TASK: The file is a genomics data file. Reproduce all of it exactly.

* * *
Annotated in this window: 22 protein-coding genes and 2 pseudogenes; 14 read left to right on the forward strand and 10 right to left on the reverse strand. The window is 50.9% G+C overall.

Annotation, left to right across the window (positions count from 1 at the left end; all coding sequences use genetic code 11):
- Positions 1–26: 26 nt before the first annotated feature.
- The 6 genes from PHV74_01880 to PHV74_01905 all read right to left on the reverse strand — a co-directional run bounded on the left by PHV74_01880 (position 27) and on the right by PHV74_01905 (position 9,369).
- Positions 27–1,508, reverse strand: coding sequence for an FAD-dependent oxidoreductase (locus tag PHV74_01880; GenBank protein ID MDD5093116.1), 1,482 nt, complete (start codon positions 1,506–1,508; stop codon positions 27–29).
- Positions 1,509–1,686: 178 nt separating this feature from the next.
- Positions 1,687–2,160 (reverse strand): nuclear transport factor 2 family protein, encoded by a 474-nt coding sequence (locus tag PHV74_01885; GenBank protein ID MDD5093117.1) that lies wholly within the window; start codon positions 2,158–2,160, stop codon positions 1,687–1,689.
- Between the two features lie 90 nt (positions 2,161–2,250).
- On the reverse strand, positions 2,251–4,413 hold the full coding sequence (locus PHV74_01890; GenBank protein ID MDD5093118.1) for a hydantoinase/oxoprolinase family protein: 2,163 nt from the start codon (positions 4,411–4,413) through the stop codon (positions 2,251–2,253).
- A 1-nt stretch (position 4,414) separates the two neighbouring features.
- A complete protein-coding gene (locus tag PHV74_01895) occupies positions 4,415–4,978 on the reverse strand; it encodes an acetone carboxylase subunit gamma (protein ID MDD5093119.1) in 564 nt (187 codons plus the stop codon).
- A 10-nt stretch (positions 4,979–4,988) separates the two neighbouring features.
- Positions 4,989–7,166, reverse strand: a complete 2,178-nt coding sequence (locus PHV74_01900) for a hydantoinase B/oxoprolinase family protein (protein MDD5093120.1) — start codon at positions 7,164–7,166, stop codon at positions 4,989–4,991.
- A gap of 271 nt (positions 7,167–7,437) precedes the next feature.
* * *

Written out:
Annotated in this window: 22 protein-coding genes and 2 pseudogenes; 14 read left to right on the forward strand and 10 right to left on the reverse strand. The window is 50.9% G+C overall.

Annotation, left to right across the window (positions count from 1 at the left end; all coding sequences use genetic code 11):
- Positions 1–26: 26 nt before the first annotated feature.
- The 6 genes from PHV74_01880 to PHV74_01905 all read right to left on the reverse strand — a co-directional run bounded on the left by PHV74_01880 (position 27) and on the right by PHV74_01905 (position 9,369).
- Positions 27–1,508, reverse strand: coding sequence for an FAD-dependent oxidoreductase (locus tag PHV74_01880; GenBank protein ID MDD5093116.1), 1,482 nt, complete (start codon positions 1,506–1,508; stop codon positions 27–29).
- Positions 1,509–1,686: 178 nt separating this feature from the next.
- Positions 1,687–2,160 (reverse strand): nuclear transport factor 2 family protein, encoded by a 474-nt coding sequence (locus tag PHV74_01885; GenBank protein ID MDD5093117.1) that lies wholly within the window; start codon positions 2,158–2,160, stop codon positions 1,687–1,689.
- Between the two features lie 90 nt (positions 2,161–2,250).
- On the reverse strand, positions 2,251–4,413 hold the full coding sequence (locus PHV74_01890; GenBank protein ID MDD5093118.1) for a hydantoinase/oxoprolinase family protein: 2,163 nt from the start codon (positions 4,411–4,413) through the stop codon (positions 2,251–2,253).
- A 1-nt stretch (position 4,414) separates the two neighbouring features.
- A complete protein-coding gene (locus tag PHV74_01895) occupies positions 4,415–4,978 on the reverse strand; it encodes an acetone carboxylase subunit gamma (protein ID MDD5093119.1) in 564 nt (187 codons plus the stop codon).
- A 10-nt stretch (positions 4,979–4,988) separates the two neighbouring features.
- Positions 4,989–7,166, reverse strand: a complete 2,178-nt coding sequence (locus PHV74_01900) for a hydantoinase B/oxoprolinase family protein (protein MDD5093120.1) — start codon at positions 7,164–7,166, stop codon at positions 4,989–4,991.
- A gap of 271 nt (positions 7,167–7,437) precedes the next feature.